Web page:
The release on bail of Derek Chauvin, the officer charged in George Floyd’s death, prompted yet another surge of unrest in Minnesota. But even as demonstrations filled the streets for a second night, Donald Trump’s campaign was pulling ad money out of the state. The president’s law-and-order message, which campaign officials had expected to resonate in the protest-torn state, wasn’t working.
Trump taking down the fabled “blue wall” of Rust Belt states—Pennsylvania, Wisconsin and Michigan—was the most shocking component of his historic upset in 2016. Just as unexpected, to Democrats, pollsters and political pundits, was this: he nearly won Minnesota, falling just 1.5 points behind Hillary Clinton in what was supposed to be the bluest of blue states. Democrats have won in Minnesota every presidential cycle since 1976, the longest streak in the nation.
The Trump campaign went all in this time around, convinced it could flip the state and give him some electoral breathing room should, say, Wisconsin (which, like Minnesota, has ten electoral votes) flip back to the Democrats. It has 79 paid staffers in the state, Trump staged rallies there three times in the last three months, and campaign surrogates have been in the state repeatedly.
With Trump currently trailing in all the Blue Wall states he won in 2016, the need to carry Minnesota looks more urgent than ever. The problem for Trump: the state appears to be slipping away. According to Real Clear Politics, an aggregation of recent polling done through the month of September shows the president trailing in the state by nine points. And the demographic break downs of those polls—the so-called “internals”— are even more dispiriting for the Trump Team. They show the president underperforming relative to 2016 in his key constituency: white males without college degrees.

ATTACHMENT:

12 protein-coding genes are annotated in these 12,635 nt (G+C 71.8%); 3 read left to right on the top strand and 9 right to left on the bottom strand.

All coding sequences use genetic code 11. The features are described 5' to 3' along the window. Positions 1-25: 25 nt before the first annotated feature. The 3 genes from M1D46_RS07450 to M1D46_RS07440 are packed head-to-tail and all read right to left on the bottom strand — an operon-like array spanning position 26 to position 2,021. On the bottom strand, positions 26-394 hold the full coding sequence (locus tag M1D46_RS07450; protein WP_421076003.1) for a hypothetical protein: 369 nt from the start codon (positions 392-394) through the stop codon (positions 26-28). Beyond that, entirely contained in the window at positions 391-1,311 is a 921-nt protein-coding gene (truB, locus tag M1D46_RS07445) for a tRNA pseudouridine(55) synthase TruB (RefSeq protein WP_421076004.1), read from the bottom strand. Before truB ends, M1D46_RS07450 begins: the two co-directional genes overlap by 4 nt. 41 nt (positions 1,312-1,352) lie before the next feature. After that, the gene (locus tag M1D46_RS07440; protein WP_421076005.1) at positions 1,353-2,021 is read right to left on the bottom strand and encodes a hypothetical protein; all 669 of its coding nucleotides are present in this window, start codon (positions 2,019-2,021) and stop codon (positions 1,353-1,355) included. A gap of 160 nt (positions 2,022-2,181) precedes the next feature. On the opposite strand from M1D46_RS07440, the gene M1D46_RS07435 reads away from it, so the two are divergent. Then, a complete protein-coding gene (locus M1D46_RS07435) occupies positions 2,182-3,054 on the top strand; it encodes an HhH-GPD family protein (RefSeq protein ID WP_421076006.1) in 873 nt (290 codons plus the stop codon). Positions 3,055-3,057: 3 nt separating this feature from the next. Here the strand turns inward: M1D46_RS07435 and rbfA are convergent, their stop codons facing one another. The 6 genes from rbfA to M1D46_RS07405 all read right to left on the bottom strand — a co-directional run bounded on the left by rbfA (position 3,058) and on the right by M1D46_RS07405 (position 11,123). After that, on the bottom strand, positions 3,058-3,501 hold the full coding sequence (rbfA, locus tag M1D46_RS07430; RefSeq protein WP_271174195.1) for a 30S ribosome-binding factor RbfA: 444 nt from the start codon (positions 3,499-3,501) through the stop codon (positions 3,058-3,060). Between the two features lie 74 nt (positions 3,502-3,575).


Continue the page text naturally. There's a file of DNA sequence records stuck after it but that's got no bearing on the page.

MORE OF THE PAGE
The fact that Trump hasn’t drawn closer in Minnesota suggests that a key strategic shift in the Trump campaign in the late summer—its emphasis on ‘law and order” in the wake of urban unrest across the country—has not worked. Late this spring, Minnesota became ground zero for two issues that have since roiled the country: the death of George Floyd at the hands of three police officers fueled outrage nationwide, prompting large demonstrations demanding racial justice and significant change in law enforcement. In many cases, however, the protests turned violent, something the Trump campaign seized on.
“Law and order” became a campaign catchword—a nightly staple on Fox News—and the campaign cut TV ads emphasizing the looting and violence, trying to tie it to Biden and the Democrats. Trump strategists were convinced the chaos in Minneapolis and elsewhere would redound to the president’s benefit, particularly in largely white, middle-class suburbs.
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Trump held large rallies in Minnesota in August and September pounding the theme, and for a time the polls did tighten. That prompted Biden to emerge from his basement in Delaware to stage a campaign event in Duluth on September 18—the same day Trump held a large rally in Bemidji, Mn. on September 18.